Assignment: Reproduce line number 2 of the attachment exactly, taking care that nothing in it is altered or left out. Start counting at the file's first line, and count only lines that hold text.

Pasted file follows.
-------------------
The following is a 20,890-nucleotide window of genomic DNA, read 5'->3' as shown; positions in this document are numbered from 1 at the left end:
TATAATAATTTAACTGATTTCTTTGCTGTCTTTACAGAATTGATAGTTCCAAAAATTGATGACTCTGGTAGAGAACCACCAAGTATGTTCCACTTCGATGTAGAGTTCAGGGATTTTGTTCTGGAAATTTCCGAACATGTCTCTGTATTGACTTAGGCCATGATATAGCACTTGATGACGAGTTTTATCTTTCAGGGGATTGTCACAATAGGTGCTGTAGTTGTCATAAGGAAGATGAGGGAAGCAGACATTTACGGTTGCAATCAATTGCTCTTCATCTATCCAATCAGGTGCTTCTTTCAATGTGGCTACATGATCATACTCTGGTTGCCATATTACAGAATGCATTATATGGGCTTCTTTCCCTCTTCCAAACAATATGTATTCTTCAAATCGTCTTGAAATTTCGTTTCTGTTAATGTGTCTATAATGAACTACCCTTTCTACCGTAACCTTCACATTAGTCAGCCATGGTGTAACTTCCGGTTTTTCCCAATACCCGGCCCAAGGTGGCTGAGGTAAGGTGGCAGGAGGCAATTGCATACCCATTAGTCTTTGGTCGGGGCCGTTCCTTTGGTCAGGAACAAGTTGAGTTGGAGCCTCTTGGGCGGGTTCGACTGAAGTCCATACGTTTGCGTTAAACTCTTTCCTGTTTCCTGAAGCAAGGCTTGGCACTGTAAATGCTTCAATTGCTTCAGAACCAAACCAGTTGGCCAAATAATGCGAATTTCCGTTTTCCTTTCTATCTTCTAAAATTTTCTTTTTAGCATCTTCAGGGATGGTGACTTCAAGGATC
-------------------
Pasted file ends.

TATAATAATTTAACTGATTTCTTTGCTGTCTTTACAGAATTGATAGTTCCAAAAATTGATGACTCTGGTAGAGAACCACCAAGTATGTTCCACTTCGATGTAGAGTTCAGGGATTTTGTTCTGGAAATTTCCGAACATGTCTCTGTATTGACTTAGGCCATGATATAGCACTTGATGACGAGTTTTATCTTTCAGGGGATTGTCACAATAGGTGCTGTAGTTGTCATAAGGAAGATGAGGGAAGCAGACATTTACGGTTGCAATCAATTGCTCTTCATCTATCCAATCAGGTGCTTCTTTCAATGTGGCTACATGATCATACTCTGGTTGCCATATTACAGAATGCATTATATGGGCTTCTTTCCCTCTTCCAAACAATATGTATTCTTCAAATCGTCTTGAAATTTCGTTTCTGTTAATGTGTCTATAATGAACTACCCTTTCTACCGTAACCTTCACATTAGTCAGCCATGGTGTAACTTCCGGTTTTTCCCAATACCCGGCCCAAGGTGGCTGAGGTAAGGTGGCAGGAGGCAATTGCATACCCATTAGTCTTTGGTCGGGGCCGTTCCTTTGGTCAGGAACAAGTTGAGTTGGAGCCTCTTGGGCGGGTTCGACTGAAGTCCATACGTTTGCGTTAAACTCTTTCCTGTTTCCTGAAGCAAGGCTTGGCACTGTAAATGCTTCAATTGCTTCAGAACCAAACCAGTTGGCCAAATAATGCGAATTTCCGTTTTCCTTTCTATCTTCTAAAATTTTCTTTTTAGCATCTTCAGGGATGGTGACTTCAAGGATC